Ten Steps to Positioning Your Firm for the Recovery

The stock market called the recovery 12 months ago.

The GDP is now rebounding. It certainly looks like a recovery. And if it looks like a recovery, quacks like a recovery, and walks like a recovery—well, you know the rest, and it might not be too soon to think about how your firm is positioning itself to take advantage.

Exactly when your business, or at least segments of it, will experience the recovery probably differs from other businesses. This looks to be a slow, differentiated recovery; your mileage may vary.

But whatever your timeframe, there are certain general rules that may help you take advantage of the turn when it does come around.

Ten Steps to Capitalizing on the Emerging (Economic) Recovery

These thoughts, courtesy of an occasional discussion group I’m part of (see author list) are aimed mainly at professional services firms, but in many ways will fit general business as well.

1.      What changes are now needed in your business acquisition strategy? Which relationships should you seek to strengthen, and where do you selectively want to plant new ones? 

2.      Business developers: Do a searching and fearless inventory of your past clients and high probability past prospects (particularly those who almost said yes but postponed).   Allocate responsibilities—get ready to triage.

3.      Service offerings: which of your offerings best helps which of your client types to build their performance in early recovery? Which of your clients’ businesses are poised for growth first?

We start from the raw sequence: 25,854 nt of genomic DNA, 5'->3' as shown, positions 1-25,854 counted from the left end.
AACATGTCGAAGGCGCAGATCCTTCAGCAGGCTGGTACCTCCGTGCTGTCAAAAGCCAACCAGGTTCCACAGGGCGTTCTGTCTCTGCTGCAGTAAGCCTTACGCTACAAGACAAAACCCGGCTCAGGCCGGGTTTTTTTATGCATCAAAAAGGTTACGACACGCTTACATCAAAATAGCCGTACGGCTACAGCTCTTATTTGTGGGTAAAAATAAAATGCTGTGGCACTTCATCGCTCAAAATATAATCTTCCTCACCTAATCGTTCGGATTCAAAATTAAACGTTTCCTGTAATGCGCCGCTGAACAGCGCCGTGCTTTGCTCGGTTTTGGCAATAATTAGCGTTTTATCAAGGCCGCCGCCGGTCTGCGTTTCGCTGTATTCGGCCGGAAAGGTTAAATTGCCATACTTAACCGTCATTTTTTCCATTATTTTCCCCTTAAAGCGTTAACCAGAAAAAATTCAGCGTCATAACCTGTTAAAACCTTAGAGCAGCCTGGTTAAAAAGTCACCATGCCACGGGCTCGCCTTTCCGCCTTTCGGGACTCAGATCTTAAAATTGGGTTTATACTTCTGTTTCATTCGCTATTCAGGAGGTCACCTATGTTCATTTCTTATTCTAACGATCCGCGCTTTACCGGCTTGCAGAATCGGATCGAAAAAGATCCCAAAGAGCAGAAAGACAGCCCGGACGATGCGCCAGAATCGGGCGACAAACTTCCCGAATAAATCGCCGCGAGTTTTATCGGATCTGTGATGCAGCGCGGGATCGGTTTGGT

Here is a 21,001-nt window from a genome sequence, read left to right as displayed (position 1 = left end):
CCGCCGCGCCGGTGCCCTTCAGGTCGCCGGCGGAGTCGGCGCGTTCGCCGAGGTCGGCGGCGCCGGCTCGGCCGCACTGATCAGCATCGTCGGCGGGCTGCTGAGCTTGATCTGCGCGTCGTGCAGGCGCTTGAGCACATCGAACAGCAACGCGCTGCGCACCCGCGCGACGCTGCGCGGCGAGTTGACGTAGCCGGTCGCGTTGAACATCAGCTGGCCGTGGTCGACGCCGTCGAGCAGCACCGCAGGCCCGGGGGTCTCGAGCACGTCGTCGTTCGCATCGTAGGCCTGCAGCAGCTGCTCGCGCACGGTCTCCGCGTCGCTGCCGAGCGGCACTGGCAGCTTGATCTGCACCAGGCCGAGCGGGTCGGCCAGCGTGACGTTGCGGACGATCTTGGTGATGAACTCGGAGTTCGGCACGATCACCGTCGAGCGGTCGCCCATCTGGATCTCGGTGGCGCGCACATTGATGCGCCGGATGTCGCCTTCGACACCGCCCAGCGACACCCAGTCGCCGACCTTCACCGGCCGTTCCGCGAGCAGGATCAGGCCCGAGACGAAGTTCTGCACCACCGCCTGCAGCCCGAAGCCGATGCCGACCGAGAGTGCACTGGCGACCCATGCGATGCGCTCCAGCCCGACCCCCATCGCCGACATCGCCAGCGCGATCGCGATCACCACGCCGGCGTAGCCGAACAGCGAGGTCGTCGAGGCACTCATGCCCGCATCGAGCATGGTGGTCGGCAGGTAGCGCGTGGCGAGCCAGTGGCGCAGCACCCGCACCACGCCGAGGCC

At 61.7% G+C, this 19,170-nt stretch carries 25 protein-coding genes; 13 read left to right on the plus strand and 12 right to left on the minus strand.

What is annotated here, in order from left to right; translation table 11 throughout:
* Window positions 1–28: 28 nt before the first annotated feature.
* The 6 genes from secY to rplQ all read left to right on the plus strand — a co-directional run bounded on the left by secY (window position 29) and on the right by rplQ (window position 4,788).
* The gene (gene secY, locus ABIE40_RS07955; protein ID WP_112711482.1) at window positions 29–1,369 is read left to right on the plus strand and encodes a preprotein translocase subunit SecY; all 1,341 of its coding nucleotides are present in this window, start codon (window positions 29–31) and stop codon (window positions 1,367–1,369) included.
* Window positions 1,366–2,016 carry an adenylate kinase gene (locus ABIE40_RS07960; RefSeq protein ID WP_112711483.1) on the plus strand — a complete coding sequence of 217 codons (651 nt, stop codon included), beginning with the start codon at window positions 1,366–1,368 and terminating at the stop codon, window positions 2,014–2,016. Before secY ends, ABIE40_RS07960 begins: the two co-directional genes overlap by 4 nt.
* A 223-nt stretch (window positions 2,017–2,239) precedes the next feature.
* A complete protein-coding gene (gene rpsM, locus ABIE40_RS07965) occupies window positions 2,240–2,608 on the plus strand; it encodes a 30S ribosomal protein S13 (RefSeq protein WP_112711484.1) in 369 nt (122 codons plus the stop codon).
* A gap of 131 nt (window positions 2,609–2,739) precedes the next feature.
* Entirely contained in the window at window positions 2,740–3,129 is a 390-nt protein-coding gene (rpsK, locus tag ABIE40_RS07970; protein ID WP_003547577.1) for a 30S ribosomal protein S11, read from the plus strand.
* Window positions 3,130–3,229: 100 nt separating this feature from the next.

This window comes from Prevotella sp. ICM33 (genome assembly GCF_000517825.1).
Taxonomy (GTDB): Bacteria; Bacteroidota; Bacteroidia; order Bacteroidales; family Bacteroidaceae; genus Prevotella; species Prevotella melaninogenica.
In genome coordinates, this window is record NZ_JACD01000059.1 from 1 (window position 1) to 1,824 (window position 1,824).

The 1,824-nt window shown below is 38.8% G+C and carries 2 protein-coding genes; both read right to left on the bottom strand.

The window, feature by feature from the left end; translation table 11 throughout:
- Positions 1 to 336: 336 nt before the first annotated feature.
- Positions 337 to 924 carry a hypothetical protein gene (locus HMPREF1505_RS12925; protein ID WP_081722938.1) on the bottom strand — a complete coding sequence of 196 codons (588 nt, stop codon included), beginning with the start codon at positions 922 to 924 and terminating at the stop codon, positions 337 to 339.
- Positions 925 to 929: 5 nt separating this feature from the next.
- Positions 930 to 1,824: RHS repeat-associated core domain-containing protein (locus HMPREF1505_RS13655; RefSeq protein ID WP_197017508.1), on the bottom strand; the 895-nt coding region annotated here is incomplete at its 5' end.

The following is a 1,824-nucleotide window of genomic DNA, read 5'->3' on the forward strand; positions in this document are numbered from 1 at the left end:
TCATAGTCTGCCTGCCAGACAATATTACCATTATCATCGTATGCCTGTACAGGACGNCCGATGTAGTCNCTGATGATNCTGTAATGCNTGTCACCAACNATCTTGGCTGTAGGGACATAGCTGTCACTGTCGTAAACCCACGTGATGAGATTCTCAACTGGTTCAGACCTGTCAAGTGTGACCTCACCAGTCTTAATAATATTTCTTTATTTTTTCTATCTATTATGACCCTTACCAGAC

4.      Help define your clients’ recovery-driven issues together with your clients. They may still be in siege mentality.  How is this recovery different, for them, from previous ones—what’s is new this time around? How take advantage of those differences? Again—discuss this with your clients.

5.      Pricing: move to mildly more aggressive; say no to discretionary discount requests.

6.      Raise your minimum size, scope, and duration thresholds for saying ‘yes.’

7.      Figure out to whom you’ll say ‘no.’ Use relationship-propensity as a screen–turn down the one-offs.

8.      The scarcest resource is always good people, so the best time hire is early in the recovery cycle. For many of you, that means now.

9.      What do you want to do more of? What have you been doing during recession that you’d like now to do less of? Is it time to re-balance and re-align selected resources from the likely conservative assumptions of a budget you built six months ago?

10. As others of your clients move into recovery mode—how can you become a prospective partner? What can you do in advance to set the stage?

1 reply
  1. John Ladd
    John Ladd says:

    Thanks for the thought provoking article.  I work at an independent school: 480 students from Pre-K through 12. I am working on adapting this article to our opportunities and challenges, especially in regards to fund raising and admissions. Any thoughts on this would be much appreciated.


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